Fables and Foibles of the Supreme Court. If that title doesn't pique your interest, then the subtitle, The Weird and Wild Decisions That Affect Your Life, surely will. The book is a thoughtful yet entertaining discussion of serious, thought-provoking, and sometimes humorous cases addressed by the United States Supreme Court throughout our country's history.
I thoroughly enjoyed it.
You don't have to be a Constitutional scholar or even a serious student of American history to appreciate this book. Throughout, I found myself entertained and educated, sometimes spellbound, and occasionally flabbergasted as I read. The book definitely held my attention.
I like how the material flows as Nancy lays the historical foundation for the rest of the book with early cases that most of us learned about in school, then advances to some of the most controversial cases that currently grace our nightly news shows and online discussion forums. She really reaches her stride as, rather than languishing in current controversy, she moves back in time again to some lesser known cases, some very important, some not so much.
Perhaps my favorite humorous case to read about was the "tomatoes are vegetables" decision. Hard to imagine the Supreme Court of the United States taking time to hear and rule on a case possibly better decided with a biology textbook. Instead, their decision overlooked scientific fact, addressing the spirit rather than the letter of the law. Wonder how many subsequent lawsuits have quoted this one as precedent?
I like that Nancy quotes Justice Antonin Scalia several times throughout the book. Earlier this year I had the privilege of attending a lecture by Justice Scalia and I was struck by three things: one, how he is able to get to the meat of an issue in mere seconds; two, how much he loves the Constitution of the United States of America; and three, his obvious sense of humor. All three of those traits show up in the quotes that Nancy included in the book.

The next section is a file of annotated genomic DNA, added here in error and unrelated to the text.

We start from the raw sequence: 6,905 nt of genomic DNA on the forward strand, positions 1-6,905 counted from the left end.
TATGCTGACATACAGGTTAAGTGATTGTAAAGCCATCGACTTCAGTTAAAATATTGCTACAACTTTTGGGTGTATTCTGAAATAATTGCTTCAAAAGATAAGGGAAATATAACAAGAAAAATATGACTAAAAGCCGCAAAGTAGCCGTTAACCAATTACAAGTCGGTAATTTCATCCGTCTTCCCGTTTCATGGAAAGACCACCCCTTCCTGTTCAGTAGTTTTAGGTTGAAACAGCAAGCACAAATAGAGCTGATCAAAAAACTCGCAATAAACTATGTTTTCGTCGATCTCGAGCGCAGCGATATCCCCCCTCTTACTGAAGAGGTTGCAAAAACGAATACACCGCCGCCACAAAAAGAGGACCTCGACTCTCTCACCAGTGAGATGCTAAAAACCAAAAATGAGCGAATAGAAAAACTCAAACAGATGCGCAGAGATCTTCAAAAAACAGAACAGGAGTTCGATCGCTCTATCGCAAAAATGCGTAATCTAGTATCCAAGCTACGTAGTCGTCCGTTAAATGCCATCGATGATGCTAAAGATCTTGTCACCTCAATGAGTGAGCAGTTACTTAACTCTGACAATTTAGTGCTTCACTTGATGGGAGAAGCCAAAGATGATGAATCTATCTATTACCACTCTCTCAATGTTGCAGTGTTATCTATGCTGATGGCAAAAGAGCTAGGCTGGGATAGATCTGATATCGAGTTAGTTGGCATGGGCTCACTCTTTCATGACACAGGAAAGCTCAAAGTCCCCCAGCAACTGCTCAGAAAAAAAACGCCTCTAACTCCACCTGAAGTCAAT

Something that Nancy makes very clear throughout this volume is evidence of change in the moral foundation of our society (and in the justices themselves) throughout our nation's history. From the discussion on what constitutes a hate crime, to several cases involving the status of people based on skin color or heritage, on to the almost unbelievable ruling in 1927 in which Chief Justice Oliver Wendell Holmes used the phrase, "Three generations of imbeciles are enough," in his ruling, the progression of change is clear. Hopefully moral progression has been positive, though in some cases that "fact" is arguable. I'll leave it to you to read the book and draw your own conclusions.
I certainly would recommend Fables and Foibles of the Supreme Court as a quick read for a high school or even college student going into an American history class. So much of what makes up the judicial system, and even the general history of the United States is much better understood, appreciated, and even enjoyed with an insight into the historic cases of the Supreme Court.
This is an e-book, available for your Kindle, phone, tablet, or other electronic device. You'll be able to read it free with your Kindle Unlimited membership (as I did), borrow it through the Kindle lending library, or buy it for just $8.99 (price subject to change). While the book's listing estimates its length as 31 pages, that seems low to me. I spent a good hour reading it, maybe longer, not counting the time I stopped to ponder some of the points that Nancy makes.
Check it out at this link.